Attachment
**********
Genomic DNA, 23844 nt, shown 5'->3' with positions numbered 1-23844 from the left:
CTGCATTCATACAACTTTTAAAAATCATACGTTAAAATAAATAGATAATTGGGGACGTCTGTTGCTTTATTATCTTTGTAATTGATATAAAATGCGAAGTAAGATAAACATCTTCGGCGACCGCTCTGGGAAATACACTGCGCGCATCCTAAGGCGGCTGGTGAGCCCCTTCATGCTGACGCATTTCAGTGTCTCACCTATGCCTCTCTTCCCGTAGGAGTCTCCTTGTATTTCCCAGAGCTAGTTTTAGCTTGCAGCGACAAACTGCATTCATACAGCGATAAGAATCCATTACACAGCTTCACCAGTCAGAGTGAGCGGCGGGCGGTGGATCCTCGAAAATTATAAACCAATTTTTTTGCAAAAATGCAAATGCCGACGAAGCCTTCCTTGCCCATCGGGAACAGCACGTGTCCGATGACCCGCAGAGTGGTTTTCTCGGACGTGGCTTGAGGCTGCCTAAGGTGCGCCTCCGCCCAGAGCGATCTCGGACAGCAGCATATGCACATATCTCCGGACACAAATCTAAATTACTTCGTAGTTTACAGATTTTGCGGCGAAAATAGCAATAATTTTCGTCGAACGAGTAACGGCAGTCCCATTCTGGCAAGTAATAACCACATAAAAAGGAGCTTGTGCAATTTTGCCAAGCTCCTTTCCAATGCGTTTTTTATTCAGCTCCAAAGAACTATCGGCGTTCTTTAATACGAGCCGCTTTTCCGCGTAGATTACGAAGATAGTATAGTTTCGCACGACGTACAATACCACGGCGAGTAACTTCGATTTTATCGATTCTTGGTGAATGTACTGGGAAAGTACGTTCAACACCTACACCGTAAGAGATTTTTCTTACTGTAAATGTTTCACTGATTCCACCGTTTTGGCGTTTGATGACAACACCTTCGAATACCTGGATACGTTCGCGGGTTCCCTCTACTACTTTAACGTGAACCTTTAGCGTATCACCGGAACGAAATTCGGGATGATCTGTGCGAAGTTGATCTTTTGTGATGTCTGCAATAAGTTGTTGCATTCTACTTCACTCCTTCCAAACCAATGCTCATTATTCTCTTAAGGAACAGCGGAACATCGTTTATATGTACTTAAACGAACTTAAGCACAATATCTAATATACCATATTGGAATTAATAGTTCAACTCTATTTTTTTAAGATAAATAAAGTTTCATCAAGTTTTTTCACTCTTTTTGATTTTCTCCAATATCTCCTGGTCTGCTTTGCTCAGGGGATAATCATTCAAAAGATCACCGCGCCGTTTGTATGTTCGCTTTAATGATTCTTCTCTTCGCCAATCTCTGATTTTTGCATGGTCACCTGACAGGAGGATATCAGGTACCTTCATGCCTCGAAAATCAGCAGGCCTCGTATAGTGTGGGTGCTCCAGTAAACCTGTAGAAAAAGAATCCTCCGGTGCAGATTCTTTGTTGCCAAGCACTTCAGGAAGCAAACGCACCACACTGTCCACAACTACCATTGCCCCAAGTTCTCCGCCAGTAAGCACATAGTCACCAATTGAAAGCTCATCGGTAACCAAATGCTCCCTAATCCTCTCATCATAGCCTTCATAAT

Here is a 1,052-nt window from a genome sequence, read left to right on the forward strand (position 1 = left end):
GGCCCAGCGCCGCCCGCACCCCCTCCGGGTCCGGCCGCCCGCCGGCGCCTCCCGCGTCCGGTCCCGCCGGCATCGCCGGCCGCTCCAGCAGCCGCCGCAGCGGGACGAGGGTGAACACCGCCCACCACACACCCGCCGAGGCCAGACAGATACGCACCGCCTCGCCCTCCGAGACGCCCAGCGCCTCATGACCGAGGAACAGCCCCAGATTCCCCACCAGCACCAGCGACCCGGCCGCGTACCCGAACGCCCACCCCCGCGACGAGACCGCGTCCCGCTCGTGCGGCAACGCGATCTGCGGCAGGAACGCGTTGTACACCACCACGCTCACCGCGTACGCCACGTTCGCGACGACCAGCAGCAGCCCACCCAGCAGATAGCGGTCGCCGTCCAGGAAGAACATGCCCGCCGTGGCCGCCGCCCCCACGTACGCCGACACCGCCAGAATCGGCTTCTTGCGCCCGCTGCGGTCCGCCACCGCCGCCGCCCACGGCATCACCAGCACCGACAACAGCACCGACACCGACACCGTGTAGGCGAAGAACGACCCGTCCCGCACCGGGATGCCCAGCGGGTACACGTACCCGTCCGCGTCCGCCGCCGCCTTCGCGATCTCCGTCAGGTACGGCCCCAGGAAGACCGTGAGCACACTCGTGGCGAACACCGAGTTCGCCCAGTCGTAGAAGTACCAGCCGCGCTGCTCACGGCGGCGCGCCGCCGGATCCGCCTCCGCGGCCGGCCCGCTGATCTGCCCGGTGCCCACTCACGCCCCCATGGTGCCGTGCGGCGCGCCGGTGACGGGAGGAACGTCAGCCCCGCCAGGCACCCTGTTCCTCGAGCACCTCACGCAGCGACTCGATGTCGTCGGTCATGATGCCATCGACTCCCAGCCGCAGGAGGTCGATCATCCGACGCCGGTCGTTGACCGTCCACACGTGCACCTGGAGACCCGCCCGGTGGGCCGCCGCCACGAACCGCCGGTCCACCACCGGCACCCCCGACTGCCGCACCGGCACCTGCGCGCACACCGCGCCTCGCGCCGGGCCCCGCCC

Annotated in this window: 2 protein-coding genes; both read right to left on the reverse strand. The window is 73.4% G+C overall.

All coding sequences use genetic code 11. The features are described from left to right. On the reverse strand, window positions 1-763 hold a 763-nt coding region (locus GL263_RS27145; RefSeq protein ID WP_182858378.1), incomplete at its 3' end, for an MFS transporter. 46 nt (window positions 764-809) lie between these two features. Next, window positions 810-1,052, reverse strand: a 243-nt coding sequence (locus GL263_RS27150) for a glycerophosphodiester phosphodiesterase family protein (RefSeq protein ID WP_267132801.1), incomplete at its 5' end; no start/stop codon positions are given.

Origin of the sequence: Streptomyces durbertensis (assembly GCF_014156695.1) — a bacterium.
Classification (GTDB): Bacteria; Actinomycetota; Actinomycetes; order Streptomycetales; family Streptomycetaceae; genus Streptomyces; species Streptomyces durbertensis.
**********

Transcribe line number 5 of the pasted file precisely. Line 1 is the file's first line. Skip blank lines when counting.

Annotated in this window: 2 protein-coding genes; both read right to left on the reverse strand. The window is 73.4% G+C overall.